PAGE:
5 Warning Signs That You’re Heading for Relapse
Relapse is an often-misunderstood part of the addiction cycle. A substance use disorder (SUD) is a disease that can rear its ugly head throughout someone’s life: as such, we have to recognize warning signs of relapse, and respect the person suffering from those symptoms, the same way we would for flare-ups of any other chronic diseases.
Patients come through our Chronic Relapse Program here at Extra Mile Recovery when they’ve been through other programming and relapsed before: this is a specialized program, based on deep knowledge of the steps that lead to relapse. Below, we’ll share some of those more common signs of relapse so you can stay sober.
1: New Stress or Challenges
We all face significant stress in different ways throughout our lives. Loss and grief can force us to spend more time processing new emotions than keeping up with daily life. Even positive events, such as getting a new job, can cause stress simply because they’re new responsibilities and changes to our routines — after all, stable routines can be key to maintaining sobriety.
Stressful times might make you idealize having a beer or taking drugs “to take the edge off.” It can be hard to tell yourself this in the moment, but that approach to handling stress will do more harm than good. If your coping techniques are struggling to keep up, reach out to people in your life who know what you’re going through: with your tools and outside help, you’ll get through it.
2: Deprioritizing Recovery Work
A lot of the tools and techniques we teach in rehab aren’t just for tough times, they’re for “maintenance”. When your daily life gets especially busy or stressful, you might deprioritize things like mindfulness activities or checking in with a sponsor — things that, in the moment, don’t seem as important as keeping your boss or family happy.
Removing recovery activities from your routine is not healthy. If people don’t brush their teeth, then their oral health starts to rot away. The same goes for your sobriety — it requires daily maintenance for you to keep healthy thinking and habits. Even small, daily exercises can play a huge role in keeping you happy, healthy, and calm through the stress: don’t push them away!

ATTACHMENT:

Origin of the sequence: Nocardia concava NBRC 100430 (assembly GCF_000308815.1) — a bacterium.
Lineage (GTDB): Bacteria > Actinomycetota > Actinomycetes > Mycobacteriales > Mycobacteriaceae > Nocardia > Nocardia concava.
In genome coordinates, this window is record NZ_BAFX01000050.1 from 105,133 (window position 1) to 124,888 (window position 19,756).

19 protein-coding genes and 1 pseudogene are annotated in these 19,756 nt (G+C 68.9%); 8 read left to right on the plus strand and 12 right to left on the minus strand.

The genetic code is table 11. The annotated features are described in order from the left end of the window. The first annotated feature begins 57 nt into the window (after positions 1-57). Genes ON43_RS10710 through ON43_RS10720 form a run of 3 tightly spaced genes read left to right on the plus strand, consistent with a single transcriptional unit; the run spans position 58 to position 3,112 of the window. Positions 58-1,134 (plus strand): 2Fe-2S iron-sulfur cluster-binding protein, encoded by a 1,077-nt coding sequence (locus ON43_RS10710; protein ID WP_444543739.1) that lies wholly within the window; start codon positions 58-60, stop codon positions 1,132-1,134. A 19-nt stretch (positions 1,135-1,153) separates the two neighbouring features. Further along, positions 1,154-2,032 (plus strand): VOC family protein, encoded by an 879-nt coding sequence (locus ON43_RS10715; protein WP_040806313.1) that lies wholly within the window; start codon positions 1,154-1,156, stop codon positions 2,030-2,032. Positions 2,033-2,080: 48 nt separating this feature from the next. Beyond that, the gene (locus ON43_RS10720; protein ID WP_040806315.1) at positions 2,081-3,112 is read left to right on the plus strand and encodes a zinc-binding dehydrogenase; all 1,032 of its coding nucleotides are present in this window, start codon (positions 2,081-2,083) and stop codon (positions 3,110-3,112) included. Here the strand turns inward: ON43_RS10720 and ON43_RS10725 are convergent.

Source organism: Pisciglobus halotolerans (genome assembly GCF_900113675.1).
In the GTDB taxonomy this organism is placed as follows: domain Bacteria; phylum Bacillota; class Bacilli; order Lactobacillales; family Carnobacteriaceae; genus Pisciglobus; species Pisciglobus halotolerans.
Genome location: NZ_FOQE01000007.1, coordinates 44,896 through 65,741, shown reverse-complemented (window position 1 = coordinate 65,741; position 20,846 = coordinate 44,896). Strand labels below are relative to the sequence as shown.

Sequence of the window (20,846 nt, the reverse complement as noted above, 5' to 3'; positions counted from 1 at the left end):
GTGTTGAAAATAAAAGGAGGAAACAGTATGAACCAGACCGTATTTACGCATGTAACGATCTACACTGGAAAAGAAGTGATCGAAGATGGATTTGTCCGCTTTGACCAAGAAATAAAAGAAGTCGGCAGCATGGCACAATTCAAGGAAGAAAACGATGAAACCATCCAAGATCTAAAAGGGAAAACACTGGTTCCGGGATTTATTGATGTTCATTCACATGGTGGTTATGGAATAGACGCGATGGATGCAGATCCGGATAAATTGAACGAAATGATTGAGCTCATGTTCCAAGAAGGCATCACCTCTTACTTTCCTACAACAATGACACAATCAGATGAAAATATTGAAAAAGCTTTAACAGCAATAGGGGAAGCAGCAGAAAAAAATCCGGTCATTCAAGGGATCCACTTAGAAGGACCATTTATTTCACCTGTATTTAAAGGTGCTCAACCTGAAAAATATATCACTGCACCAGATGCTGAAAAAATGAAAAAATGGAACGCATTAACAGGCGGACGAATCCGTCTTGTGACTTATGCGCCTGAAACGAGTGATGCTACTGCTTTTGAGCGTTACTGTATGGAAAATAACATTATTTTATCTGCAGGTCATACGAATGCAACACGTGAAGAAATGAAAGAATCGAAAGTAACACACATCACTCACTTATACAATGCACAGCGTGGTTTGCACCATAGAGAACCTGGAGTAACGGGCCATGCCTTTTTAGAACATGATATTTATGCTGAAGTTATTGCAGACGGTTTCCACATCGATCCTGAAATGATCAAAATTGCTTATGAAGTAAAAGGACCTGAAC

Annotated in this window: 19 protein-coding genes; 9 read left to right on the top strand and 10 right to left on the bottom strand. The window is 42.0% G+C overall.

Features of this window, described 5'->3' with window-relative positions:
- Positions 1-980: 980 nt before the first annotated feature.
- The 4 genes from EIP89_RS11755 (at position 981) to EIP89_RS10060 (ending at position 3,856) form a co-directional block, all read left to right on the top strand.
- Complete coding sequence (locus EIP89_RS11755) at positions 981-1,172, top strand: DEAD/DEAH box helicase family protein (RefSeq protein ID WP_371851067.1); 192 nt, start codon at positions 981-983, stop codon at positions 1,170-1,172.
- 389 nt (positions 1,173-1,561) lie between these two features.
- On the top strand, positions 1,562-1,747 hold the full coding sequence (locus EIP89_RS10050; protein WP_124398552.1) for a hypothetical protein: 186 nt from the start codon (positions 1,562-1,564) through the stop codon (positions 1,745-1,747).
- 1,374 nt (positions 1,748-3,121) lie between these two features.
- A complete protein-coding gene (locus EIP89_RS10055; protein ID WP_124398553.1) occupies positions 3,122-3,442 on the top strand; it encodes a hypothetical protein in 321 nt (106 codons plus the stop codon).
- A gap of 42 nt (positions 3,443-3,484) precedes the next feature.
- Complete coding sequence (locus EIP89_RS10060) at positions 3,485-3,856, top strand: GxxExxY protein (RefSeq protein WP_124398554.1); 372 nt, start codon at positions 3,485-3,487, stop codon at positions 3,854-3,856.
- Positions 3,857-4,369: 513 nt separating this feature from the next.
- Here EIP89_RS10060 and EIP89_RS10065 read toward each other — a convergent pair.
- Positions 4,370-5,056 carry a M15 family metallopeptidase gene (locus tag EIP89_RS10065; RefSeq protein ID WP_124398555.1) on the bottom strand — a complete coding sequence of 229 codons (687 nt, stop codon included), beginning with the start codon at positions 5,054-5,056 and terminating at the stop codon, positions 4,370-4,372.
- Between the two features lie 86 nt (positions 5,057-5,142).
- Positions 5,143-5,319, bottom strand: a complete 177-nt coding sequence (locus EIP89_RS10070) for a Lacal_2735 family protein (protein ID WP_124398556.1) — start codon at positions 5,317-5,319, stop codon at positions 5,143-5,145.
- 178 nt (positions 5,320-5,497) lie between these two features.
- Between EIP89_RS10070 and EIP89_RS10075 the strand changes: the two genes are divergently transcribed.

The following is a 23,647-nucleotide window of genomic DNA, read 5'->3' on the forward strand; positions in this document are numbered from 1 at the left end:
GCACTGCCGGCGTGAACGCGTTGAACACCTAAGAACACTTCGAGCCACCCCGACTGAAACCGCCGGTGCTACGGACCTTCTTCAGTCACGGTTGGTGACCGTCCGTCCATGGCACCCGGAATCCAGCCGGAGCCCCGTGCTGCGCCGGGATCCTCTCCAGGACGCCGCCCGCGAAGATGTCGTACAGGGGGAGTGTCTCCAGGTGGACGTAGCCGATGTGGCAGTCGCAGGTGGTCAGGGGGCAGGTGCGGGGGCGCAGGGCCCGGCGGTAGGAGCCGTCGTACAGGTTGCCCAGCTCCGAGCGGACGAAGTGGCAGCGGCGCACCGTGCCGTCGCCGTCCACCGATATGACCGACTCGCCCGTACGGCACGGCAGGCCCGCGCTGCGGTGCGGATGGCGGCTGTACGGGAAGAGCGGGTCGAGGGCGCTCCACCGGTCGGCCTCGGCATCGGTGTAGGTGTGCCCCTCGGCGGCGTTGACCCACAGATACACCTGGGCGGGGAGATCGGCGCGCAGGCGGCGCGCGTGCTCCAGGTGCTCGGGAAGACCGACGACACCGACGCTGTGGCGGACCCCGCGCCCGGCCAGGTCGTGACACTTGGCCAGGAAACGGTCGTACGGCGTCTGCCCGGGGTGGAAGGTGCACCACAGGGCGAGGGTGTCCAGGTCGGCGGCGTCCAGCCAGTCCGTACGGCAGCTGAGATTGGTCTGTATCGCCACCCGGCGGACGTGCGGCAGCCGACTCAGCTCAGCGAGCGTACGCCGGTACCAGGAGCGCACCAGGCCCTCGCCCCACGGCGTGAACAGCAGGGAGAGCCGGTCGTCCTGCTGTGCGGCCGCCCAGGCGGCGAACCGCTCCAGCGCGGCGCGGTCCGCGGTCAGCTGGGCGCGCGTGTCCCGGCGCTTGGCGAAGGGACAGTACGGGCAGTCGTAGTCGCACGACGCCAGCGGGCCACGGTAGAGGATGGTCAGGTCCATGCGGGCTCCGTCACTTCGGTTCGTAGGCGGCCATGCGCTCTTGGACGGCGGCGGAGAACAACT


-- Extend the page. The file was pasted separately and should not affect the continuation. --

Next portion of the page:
3: Substituting New Things for Your Addiction
You’ve kicked drinking or drugs, which is an incredibly difficult task — one you should be proud of. One technique to stay away from your substance of choice is to find a new way to occupy that time. For many people, this can take the form of a new hobby like exercise or art. And if it’s not perfectly healthy, that’s okay — you’ve worked hard, and it’s better than your substance abuse. Right?
Well, not exactly: you might just substitute one addiction with another. If you give up drinking only to become unable to pull yourself away from video games, or unhealthy eating habits, or gambling, or even exercise, that isn’t a solution. Use the tools you learned in rehab and focus on healthy alternatives, in moderation, so that one addiction isn’t replaced with another.
4: “Rewarding” Yourself
Again, you’re proud of yourself for your work in rehab and in recovery. You’re hitting milestone after milestone in your sobriety, and that’s worth commemorating and celebrating. It’s tempting to think that this is as good a time as any to “reward” yourself for your dedication — even when you know that the reward you have in mind could undo all that work.
Celebrating a year of sobriety by having a drink can be like celebrating a promotion at work by lighting your office on fire. Instead of temping yourself with a dangerous “reward” or “break”, plan ahead: choose a reward for your milestones that won’t derail you from your sobriety journey. And if you feel those temptations getting worse, talk to your support network to celebrate with others.
5: Unhealthy Social Habits
Social habits can put you at a higher risk for relapse. One of the most common and dangerous: self-isolating. Sobriety can be inherently lonely sometimes, as it can be hard to have people who understand your situation available at all times. Another concerning social habit is falling back in with friends or family that encourage substance use.
If you find yourself lonely, or hanging out with the wrong crowds, look for someone who can support you. Call an Extra Mile alum, a sponsor, or another trusted friend or family member. Distract yourself with healthy coping tools or hobbies until someone is available for you. Hold out for someone who has your best interests at heart: they can help keep your life on track with a single conversation.
Extra Mile Recovery Helps You Avoid Relapse — Or Overcome It
Even when relapse seems imminent, it doesn’t have to be the end of the story. Recognizing signs that you might relapse can help you stay ahead of your worst impulses and stay clean. At Extra Mile Recovery, we use a holistic approach to rehab that helps you understand yourself and how to prevent relapse — and if the worst happens, if you relapse and it feels like all your hard work was for nothing, our Chronic Relapse Program can help you use the tools you already have to get back on track.
Extra Mile Recovery is an all-male inpatient addiction treatment center located in the lovely, quiet forests of Mantachie, MS, where we offer a drug and alcohol rehab program that’s tailored to each person’s unique, individual circumstances. We’re always available to answer your questions: if you or a loved one are struggling, give us a call to learn more about how we can help you break free from addiction, once and for all.